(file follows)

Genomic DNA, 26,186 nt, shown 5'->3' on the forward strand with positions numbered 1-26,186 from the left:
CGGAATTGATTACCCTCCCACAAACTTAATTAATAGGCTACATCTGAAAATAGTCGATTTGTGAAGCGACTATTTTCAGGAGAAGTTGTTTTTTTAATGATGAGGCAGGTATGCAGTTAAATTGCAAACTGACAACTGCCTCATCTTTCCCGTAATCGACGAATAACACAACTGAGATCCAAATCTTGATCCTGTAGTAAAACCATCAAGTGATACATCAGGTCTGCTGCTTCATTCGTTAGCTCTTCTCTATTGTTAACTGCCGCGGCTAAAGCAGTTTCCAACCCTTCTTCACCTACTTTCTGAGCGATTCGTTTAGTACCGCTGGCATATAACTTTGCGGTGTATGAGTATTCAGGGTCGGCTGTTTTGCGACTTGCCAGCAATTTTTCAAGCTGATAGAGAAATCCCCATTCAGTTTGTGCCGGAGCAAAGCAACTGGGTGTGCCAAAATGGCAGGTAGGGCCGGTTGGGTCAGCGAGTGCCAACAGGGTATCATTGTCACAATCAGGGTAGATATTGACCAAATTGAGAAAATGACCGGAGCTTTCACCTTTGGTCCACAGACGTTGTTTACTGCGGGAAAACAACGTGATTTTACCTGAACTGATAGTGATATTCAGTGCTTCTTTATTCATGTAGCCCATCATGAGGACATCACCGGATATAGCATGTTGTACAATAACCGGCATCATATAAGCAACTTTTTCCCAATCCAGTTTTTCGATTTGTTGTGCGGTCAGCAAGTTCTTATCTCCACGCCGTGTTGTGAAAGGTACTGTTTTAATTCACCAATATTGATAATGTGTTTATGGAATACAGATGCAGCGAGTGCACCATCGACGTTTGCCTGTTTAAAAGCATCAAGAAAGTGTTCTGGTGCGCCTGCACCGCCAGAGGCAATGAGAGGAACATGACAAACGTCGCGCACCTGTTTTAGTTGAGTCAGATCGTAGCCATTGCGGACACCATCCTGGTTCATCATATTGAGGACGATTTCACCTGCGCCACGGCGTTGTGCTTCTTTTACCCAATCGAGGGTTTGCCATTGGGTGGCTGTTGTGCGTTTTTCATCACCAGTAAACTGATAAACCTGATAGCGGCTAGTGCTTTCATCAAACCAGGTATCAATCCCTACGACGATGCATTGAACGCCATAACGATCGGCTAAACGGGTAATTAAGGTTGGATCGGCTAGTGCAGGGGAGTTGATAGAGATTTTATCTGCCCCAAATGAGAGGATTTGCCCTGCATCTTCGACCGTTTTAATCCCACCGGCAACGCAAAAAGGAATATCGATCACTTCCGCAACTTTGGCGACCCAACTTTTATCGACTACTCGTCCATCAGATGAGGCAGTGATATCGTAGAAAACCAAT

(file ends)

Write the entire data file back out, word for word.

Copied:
Genomic DNA, 26,186 nt, shown 5'->3' on the forward strand with positions numbered 1-26,186 from the left:
CGGAATTGATTACCCTCCCACAAACTTAATTAATAGGCTACATCTGAAAATAGTCGATTTGTGAAGCGACTATTTTCAGGAGAAGTTGTTTTTTTAATGATGAGGCAGGTATGCAGTTAAATTGCAAACTGACAACTGCCTCATCTTTCCCGTAATCGACGAATAACACAACTGAGATCCAAATCTTGATCCTGTAGTAAAACCATCAAGTGATACATCAGGTCTGCTGCTTCATTCGTTAGCTCTTCTCTATTGTTAACTGCCGCGGCTAAAGCAGTTTCCAACCCTTCTTCACCTACTTTCTGAGCGATTCGTTTAGTACCGCTGGCATATAACTTTGCGGTGTATGAGTATTCAGGGTCGGCTGTTTTGCGACTTGCCAGCAATTTTTCAAGCTGATAGAGAAATCCCCATTCAGTTTGTGCCGGAGCAAAGCAACTGGGTGTGCCAAAATGGCAGGTAGGGCCGGTTGGGTCAGCGAGTGCCAACAGGGTATCATTGTCACAATCAGGGTAGATATTGACCAAATTGAGAAAATGACCGGAGCTTTCACCTTTGGTCCACAGACGTTGTTTACTGCGGGAAAACAACGTGATTTTACCTGAACTGATAGTGATATTCAGTGCTTCTTTATTCATGTAGCCCATCATGAGGACATCACCGGATATAGCATGTTGTACAATAACCGGCATCATATAAGCAACTTTTTCCCAATCCAGTTTTTCGATTTGTTGTGCGGTCAGCAAGTTCTTATCTCCACGCCGTGTTGTGAAAGGTACTGTTTTAATTCACCAATATTGATAATGTGTTTATGGAATACAGATGCAGCGAGTGCACCATCGACGTTTGCCTGTTTAAAAGCATCAAGAAAGTGTTCTGGTGCGCCTGCACCGCCAGAGGCAATGAGAGGAACATGACAAACGTCGCGCACCTGTTTTAGTTGAGTCAGATCGTAGCCATTGCGGACACCATCCTGGTTCATCATATTGAGGACGATTTCACCTGCGCCACGGCGTTGTGCTTCTTTTACCCAATCGAGGGTTTGCCATTGGGTGGCTGTTGTGCGTTTTTCATCACCAGTAAACTGATAAACCTGATAGCGGCTAGTGCTTTCATCAAACCAGGTATCAATCCCTACGACGATGCATTGAACGCCATAACGATCGGCTAAACGGGTAATTAAGGTTGGATCGGCTAGTGCAGGGGAGTTGATAGAGATTTTATCTGCCCCAAATGAGAGGATTTGCCCTGCATCTTCGACCGTTTTAATCCCACCGGCAACGCAAAAAGGAATATCGATCACTTCCGCAACTTTGGCGACCCAACTTTTATCGACTACTCGTCCATCAGATGAGGCAGTGATATCGTAGAAAACCAAT